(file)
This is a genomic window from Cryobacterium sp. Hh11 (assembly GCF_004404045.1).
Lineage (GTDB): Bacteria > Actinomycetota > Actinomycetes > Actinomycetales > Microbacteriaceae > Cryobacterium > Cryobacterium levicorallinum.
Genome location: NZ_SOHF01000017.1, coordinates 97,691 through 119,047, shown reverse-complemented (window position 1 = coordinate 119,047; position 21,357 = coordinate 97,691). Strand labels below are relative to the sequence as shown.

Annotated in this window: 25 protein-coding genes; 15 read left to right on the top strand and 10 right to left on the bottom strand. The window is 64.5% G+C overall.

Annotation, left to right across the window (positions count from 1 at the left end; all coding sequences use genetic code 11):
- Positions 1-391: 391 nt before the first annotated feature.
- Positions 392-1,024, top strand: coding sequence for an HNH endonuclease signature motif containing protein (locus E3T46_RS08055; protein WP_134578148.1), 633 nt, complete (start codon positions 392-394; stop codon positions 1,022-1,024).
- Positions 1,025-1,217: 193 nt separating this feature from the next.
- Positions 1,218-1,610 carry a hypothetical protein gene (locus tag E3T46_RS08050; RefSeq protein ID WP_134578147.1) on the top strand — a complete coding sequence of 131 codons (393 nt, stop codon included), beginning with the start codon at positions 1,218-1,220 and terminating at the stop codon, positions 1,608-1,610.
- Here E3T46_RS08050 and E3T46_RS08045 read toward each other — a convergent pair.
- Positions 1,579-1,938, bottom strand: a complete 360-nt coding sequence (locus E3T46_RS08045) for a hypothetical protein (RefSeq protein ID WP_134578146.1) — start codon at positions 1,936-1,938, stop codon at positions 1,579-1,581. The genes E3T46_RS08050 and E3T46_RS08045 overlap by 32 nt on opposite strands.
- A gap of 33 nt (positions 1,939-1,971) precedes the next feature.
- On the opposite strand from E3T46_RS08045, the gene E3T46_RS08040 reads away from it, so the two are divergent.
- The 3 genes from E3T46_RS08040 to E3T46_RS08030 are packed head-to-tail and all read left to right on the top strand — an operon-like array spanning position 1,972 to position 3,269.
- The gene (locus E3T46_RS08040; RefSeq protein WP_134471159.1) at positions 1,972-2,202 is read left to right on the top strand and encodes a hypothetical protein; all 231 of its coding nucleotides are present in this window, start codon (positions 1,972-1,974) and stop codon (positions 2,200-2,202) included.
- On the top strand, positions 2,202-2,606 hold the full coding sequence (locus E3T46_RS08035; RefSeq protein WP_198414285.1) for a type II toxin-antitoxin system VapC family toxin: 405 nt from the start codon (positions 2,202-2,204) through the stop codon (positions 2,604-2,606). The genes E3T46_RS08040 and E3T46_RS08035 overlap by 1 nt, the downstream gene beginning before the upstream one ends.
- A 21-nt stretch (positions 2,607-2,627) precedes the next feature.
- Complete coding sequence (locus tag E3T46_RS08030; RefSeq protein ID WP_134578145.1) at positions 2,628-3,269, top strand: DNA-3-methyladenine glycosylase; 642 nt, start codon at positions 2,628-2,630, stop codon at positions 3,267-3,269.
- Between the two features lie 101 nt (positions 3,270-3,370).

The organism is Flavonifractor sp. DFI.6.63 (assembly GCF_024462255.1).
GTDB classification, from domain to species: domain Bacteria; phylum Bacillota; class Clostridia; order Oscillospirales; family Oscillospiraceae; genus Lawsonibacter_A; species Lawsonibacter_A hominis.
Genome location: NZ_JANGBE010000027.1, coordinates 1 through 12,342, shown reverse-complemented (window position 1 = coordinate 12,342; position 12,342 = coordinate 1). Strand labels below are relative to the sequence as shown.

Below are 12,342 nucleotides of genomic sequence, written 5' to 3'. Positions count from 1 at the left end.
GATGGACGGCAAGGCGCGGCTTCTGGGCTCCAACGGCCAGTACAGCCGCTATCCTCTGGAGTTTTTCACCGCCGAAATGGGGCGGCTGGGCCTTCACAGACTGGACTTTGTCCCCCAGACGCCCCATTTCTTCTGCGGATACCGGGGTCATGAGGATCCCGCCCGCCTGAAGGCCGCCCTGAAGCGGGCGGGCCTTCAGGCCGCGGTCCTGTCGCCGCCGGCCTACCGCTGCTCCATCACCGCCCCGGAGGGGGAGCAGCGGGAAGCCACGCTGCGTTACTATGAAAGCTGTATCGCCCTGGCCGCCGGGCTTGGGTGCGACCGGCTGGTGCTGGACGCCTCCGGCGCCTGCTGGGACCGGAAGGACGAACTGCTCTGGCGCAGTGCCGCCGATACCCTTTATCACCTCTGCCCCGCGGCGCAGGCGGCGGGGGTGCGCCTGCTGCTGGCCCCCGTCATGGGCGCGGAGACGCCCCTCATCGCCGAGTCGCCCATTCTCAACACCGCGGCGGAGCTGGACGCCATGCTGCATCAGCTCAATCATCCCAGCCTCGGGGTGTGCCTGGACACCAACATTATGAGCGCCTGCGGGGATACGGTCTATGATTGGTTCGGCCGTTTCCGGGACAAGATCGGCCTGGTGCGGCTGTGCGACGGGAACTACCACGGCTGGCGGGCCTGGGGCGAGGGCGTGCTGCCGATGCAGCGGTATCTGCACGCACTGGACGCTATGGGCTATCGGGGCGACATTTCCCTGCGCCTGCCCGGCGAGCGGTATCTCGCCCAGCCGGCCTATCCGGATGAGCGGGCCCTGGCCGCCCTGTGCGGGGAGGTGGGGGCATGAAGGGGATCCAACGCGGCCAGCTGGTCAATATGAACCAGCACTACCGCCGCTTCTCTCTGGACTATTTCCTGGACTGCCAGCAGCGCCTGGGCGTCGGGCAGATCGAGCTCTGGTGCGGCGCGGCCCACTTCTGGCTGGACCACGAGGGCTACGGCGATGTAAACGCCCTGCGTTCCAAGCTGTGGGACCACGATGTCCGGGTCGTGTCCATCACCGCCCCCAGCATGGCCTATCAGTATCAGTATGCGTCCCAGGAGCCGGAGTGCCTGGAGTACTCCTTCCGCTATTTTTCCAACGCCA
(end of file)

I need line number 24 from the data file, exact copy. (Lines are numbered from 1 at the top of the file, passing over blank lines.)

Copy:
GATGGACGGCAAGGCGCGGCTTCTGGGCTCCAACGGCCAGTACAGCCGCTATCCTCTGGAGTTTTTCACCGCCGAAATGGGGCGGCTGGGCCTTCACAGACTGGACTTTGTCCCCCAGACGCCCCATTTCTTCTGCGGATACCGGGGTCATGAGGATCCCGCCCGCCTGAAGGCCGCCCTGAAGCGGGCGGGCCTTCAGGCCGCGGTCCTGTCGCCGCCGGCCTACCGCTGCTCCATCACCGCCCCGGAGGGGGAGCAGCGGGAAGCCACGCTGCGTTACTATGAAAGCTGTATCGCCCTGGCCGCCGGGCTTGGGTGCGACCGGCTGGTGCTGGACGCCTCCGGCGCCTGCTGGGACCGGAAGGACGAACTGCTCTGGCGCAGTGCCGCCGATACCCTTTATCACCTCTGCCCCGCGGCGCAGGCGGCGGGGGTGCGCCTGCTGCTGGCCCCCGTCATGGGCGCGGAGACGCCCCTCATCGCCGAGTCGCCCATTCTCAACACCGCGGCGGAGCTGGACGCCATGCTGCATCAGCTCAATCATCCCAGCCTCGGGGTGTGCCTGGACACCAACATTATGAGCGCCTGCGGGGATACGGTCTATGATTGGTTCGGCCGTTTCCGGGACAAGATCGGCCTGGTGCGGCTGTGCGACGGGAACTACCACGGCTGGCGGGCCTGGGGCGAGGGCGTGCTGCCGATGCAGCGGTATCTGCACGCACTGGACGCTATGGGCTATCGGGGCGACATTTCCCTGCGCCTGCCCGGCGAGCGGTATCTCGCCCAGCCGGCCTATCCGGATGAGCGGGCCCTGGCCGCCCTGTGCGGGGAGGTGGGGGCATGAAGGGGATCCAACGCGGCCAGCTGGTCAATATGAACCAGCACTACCGCCGCTTCTCTCTGGACTATTTCCTGGACTGCCAGCAGCGCCTGGGCGTCGGGCAGATCGAGCTCTGGTGCGGCGCGGCCCACTTCTGGCTGGACCACGAGGGCTACGGCGATGTAAACGCCCTGCGTTCCAAGCTGTGGGACCACGATGTCCGGGTCGTGTCCATCACCGCCCCCAGCATGGCCTATCAGTATCAGTATGCGTCCCAGGAGCCGGAGTGCCTGGAGTACTCCTTCCGCTATTTTTCCAACGCCA